Easter eggs are not just for Easter! I love using them year round to help inspire my kids to review a few math facts, spelling words, or vocabulary. In fact, Easter egg hunts are a great way to review any kind of fact.
I’ve saved my plastic Easter eggs over the years, but if you don’t have any, now is a great time to pick some up at the store. (If you’re really patient, you can wait until after the holiday and save even more!)
To play Easter Egg Hunt (Easter Bunny ears are optional.)
- Write each fact on a single small slip of paper.
- Put the fact, along with a small treat–like a single chocolate chip–into the Easter egg. If I have more than one kid playing, I will assign each kid a color so that they only hunt for their own eggs. (And I give strong warnings to each kid to NOT “help” someone else find their egg unless that kid asks for help!) Depending on how many eggs I’m using and how hard the fact is, I’ll sometimes put two or even three facts per egg, but I try not to overwhelm them. Six to eight total eggs seem to be the perfect amount to keep their attention.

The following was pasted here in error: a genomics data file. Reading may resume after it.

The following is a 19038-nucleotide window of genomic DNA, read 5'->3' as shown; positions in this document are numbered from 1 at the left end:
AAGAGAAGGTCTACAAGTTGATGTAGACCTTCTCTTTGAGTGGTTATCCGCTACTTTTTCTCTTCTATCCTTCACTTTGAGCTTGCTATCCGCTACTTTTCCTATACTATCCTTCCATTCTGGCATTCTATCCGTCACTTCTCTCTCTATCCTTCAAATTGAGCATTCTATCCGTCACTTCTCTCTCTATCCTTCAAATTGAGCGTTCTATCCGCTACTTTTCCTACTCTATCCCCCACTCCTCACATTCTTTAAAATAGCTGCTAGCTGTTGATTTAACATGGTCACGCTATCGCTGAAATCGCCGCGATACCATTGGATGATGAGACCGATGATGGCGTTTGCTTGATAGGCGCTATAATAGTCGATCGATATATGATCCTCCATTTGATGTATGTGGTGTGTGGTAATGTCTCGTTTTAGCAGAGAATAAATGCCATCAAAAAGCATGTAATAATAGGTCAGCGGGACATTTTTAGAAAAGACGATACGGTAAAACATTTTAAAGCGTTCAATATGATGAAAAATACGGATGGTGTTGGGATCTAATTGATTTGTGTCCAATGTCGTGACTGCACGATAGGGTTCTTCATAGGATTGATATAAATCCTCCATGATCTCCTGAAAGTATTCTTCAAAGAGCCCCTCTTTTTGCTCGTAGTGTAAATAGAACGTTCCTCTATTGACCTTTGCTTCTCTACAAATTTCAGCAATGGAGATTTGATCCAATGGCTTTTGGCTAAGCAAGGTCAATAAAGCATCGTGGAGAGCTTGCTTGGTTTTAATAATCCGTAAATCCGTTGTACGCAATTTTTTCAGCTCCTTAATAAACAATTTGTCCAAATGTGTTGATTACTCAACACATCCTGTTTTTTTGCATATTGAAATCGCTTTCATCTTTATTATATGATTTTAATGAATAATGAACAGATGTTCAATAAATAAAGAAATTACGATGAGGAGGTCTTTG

- Banish your kids to the basement while you hide the eggs around the room. Or if the weather is nice, you can hide them outside. (Just remember that chocolate melts if it gets hot–I learned this the hard way!)
- Call the kids up and let them hunt. After they find their eggs, they can work on their facts while eating their treats. Sometimes they eat them first and then do the work, sometimes they eat them while they go, and sometimes they save them until the end. Their choice!
If you’re kids are older, you can have them do most of the work. Sometimes my kids will cut up the paper, I’ll write the fact or math problem, and then they fill the egg with both the paper and the treat. It doesn’t seem to take away from the fun at all, and it saves me a lot of work.
This is also a great game for older siblings to play with younger ones. They love to hide the eggs and then help their younger brother or sister find them.